Rope Light Circuit

The sealed-up-in-plastic power supply comes with the plug, 110v U.S. or 220 v EU.

On a 110 v AC U. S. plug the output appears to be 110 v DC and 220 AC on a volt meter.

The LED part of the rope light plugs into the output of the power supply. It looks like two rails go the length of the LED section which can be cut e very meter at a marked location. Some LEDs can burn out while the others r emain lit. The LEDs are in parallel.

Do the LEDs run off the 220 AC or the 110 v DC?

The connector from the adapter to the rope has an orientation indicating it might be DC. If so is the 220 voltage just extraneous, part of a simple l ow power rectification?

Reply to
Bret Cahill
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Neither. The individual LEDs are around 1 to 3 volts depending on the led type. There is a resistor to limit the current through them.

So comming down the rail on each side is a low voltage DC of around 12 to 24 volts. Often a switching supply is used so the voltage is not a very good DC, but a DC with lots of ripple voltage. You can count the number of leds in a section and get an idea of the voltage.

Usually each section will have a resistor and seveal leds in series.

Leds are really current sensitive and not voltage . The led will take form 1 to 3 volts to start to light up. However if you do not limit the current the led burns up. So you put a few leds in series with a resistor and supply a few more volts than the leds require to light to the brightness desired.

Leds operate on DC through them.

Reply to
Ralph Mowery

About ten years ago I bought an LED candelabra bulb which lasted for about five years before dying. I took it apart to see if I could figure out what's wrong (mind you, I'm not an electronics wizard). The power adapter part, which I suspected to be the problem, was turning out 150v DC. The whole thing had a circuit even I could decipher. There was a simple recifier with four diodes, two capacitors, and three resistors. Inspection of the light board showed that it had all 20 (old-school T1

3/4 size through-hole soldered) LEDs in series. I suspect that one of them failed, and that's what killed the whole.

I don't think they make LED bulbs like that any more. More recent bulbs I've taken apart have been much different inside.


------ saved the LEDs but hasn't used them yet

Reply to
Eli the Bearded

220v EU.

n a volt meter.

y. It looks like two rails go the length of the LED section which can be cu t every meter at a marked location. Some LEDs can burn out while the others remain lit. The LEDs are in parallel.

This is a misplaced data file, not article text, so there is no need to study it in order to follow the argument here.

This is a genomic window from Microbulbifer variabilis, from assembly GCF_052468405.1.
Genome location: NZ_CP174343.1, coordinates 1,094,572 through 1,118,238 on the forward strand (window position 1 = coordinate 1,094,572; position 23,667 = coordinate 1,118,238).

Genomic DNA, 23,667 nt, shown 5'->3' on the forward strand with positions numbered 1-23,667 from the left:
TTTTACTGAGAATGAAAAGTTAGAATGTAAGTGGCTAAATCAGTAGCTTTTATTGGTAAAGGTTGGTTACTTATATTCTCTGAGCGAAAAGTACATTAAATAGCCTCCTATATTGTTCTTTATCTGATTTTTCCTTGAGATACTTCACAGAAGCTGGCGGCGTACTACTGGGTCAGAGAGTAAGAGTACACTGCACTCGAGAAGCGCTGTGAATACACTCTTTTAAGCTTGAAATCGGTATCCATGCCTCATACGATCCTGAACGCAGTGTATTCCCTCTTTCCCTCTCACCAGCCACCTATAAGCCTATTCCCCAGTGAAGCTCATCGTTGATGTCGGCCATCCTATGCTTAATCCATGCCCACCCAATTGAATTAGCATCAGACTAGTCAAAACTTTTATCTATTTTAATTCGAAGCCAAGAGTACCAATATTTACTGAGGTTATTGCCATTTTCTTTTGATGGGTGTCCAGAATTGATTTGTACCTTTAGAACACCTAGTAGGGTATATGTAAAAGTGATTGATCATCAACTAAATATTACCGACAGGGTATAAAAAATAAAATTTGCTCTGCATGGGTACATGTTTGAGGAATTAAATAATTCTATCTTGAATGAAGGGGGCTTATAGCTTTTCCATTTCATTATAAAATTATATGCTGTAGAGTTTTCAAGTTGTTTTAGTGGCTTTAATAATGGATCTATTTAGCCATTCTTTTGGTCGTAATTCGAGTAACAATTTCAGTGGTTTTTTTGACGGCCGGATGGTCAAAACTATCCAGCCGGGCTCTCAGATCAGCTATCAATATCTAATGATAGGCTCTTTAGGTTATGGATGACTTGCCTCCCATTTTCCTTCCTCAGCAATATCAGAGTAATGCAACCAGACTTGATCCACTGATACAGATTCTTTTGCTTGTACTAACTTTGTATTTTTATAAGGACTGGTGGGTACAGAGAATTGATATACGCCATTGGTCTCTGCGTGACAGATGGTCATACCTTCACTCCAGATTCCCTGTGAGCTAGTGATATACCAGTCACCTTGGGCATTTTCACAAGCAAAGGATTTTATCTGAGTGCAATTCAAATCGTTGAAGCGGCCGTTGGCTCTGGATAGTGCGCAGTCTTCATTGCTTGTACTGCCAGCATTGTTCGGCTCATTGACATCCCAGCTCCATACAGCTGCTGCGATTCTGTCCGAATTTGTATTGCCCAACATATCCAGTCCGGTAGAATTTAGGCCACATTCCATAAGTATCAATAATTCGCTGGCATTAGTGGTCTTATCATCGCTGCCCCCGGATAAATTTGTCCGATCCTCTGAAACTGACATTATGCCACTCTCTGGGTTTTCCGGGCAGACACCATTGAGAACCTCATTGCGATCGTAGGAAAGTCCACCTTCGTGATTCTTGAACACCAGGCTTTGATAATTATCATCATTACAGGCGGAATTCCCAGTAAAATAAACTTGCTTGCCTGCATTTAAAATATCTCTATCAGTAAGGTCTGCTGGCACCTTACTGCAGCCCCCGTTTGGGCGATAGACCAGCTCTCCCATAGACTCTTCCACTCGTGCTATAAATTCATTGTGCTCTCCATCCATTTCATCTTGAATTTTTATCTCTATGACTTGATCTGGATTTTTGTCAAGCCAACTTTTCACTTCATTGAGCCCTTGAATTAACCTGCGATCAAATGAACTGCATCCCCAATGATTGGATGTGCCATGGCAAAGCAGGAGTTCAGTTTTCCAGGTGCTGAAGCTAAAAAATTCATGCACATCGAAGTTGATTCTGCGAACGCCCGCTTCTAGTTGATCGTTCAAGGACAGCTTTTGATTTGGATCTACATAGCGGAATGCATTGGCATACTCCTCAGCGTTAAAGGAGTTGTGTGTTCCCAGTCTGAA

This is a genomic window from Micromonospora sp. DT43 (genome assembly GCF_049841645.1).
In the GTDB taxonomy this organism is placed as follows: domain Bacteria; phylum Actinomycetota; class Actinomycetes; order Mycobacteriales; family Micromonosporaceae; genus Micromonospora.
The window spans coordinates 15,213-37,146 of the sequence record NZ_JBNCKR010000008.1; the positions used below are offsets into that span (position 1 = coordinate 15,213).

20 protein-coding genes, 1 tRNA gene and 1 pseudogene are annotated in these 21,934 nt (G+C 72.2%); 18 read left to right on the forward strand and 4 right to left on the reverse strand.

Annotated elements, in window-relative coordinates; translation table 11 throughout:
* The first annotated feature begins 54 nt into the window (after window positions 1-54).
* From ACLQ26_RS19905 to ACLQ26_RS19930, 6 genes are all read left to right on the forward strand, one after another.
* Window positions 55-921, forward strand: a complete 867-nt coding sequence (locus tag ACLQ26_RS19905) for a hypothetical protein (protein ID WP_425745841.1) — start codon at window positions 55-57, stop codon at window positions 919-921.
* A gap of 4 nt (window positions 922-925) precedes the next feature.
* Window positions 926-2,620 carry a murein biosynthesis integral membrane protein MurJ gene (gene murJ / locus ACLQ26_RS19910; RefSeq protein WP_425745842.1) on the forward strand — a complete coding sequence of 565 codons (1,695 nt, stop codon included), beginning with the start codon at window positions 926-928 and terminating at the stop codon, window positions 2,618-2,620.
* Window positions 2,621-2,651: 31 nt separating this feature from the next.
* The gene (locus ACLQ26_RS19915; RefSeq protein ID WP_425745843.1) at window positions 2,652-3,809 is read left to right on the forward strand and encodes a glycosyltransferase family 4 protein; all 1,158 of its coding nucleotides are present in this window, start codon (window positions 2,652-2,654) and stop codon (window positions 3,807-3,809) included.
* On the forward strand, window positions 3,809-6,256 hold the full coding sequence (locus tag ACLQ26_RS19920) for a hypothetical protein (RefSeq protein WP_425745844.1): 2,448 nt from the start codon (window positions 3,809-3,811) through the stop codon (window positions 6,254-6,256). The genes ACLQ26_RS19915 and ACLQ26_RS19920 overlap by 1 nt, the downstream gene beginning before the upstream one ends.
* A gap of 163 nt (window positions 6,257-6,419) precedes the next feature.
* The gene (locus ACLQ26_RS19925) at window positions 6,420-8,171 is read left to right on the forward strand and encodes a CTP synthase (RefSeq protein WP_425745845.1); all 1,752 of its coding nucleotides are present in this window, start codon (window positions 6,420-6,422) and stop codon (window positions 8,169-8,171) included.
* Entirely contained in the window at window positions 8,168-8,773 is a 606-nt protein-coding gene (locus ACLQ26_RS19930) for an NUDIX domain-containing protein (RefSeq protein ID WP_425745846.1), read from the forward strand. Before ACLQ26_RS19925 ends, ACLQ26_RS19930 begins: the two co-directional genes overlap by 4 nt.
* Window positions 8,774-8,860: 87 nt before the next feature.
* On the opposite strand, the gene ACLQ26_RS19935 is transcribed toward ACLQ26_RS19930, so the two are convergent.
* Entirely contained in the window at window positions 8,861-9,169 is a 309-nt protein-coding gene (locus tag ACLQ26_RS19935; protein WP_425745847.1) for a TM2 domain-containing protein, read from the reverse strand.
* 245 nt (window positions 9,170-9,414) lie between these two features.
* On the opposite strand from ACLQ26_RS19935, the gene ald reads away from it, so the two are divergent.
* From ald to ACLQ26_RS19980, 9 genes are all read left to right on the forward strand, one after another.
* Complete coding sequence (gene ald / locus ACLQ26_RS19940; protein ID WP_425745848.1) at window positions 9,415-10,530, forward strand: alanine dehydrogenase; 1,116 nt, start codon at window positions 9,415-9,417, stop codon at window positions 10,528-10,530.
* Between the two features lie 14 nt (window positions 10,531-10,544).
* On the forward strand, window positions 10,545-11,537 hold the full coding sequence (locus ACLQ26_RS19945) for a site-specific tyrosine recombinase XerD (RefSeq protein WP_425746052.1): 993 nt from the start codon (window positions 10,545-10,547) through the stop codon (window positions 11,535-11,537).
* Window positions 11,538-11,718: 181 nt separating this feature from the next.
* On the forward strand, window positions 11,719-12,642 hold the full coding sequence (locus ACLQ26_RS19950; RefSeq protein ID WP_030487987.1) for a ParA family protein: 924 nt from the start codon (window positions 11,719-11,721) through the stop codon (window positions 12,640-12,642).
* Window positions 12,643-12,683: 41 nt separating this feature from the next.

g it might be DC. If so is the 220 voltage just extraneous, part of a simpl e low power rectification?

LEDs can operate on AC, it's just not quite 50% of the time. Unless the fl ashing is undesirable, rectification seems redundant.

Also, if the goal is DC, how does the 220v AC appear as a by product?

A lower extraneous AC voltage might make sense but a higher voltage? That seems intentional.

Bret Cahill

Reply to
Bret Cahill

The 220 v EU in-cord power supply does the same thing as the 110 v U. S. O nly the plug to the wall socket is different. If you jumper a 220 PS to a

110 outlet you get almost the same DC and AC outputs as a 110 power supply plugged into 110.

The string or rope parts must be designed around the 2 different voltages. The 220v and 110 v rope parts look alike and have mechanically interchangea ble internal plugs to the power supply but they require different voltages to operate as intended.

If you plug a 220 rope into a 110 power supply (or 220 power supply spliced onto as U.S. plug) and plug that into 110 you'll only get maybe 8% of the lumens as if you plugged it into 220. This appears as about a third of the brightness to the yuman eye but it may last longer.

If you plug the 110v rope and PS into 220v it'll probably be really bright for a few seconds before it burns out.

About 2/3 eds of the 110 rope LEDs, constantly on, burned out in 6 months o n 110 so for a night light it maybe better to buy the cheaper EU rope, ~ $2 /m w/o plug, and plug into the old 110 PS.

Rope lights flash with the AC cycle so there's been no attempt to filter sm ooth the DC if that is what is powering the lights.

Reply to
Bret Cahill

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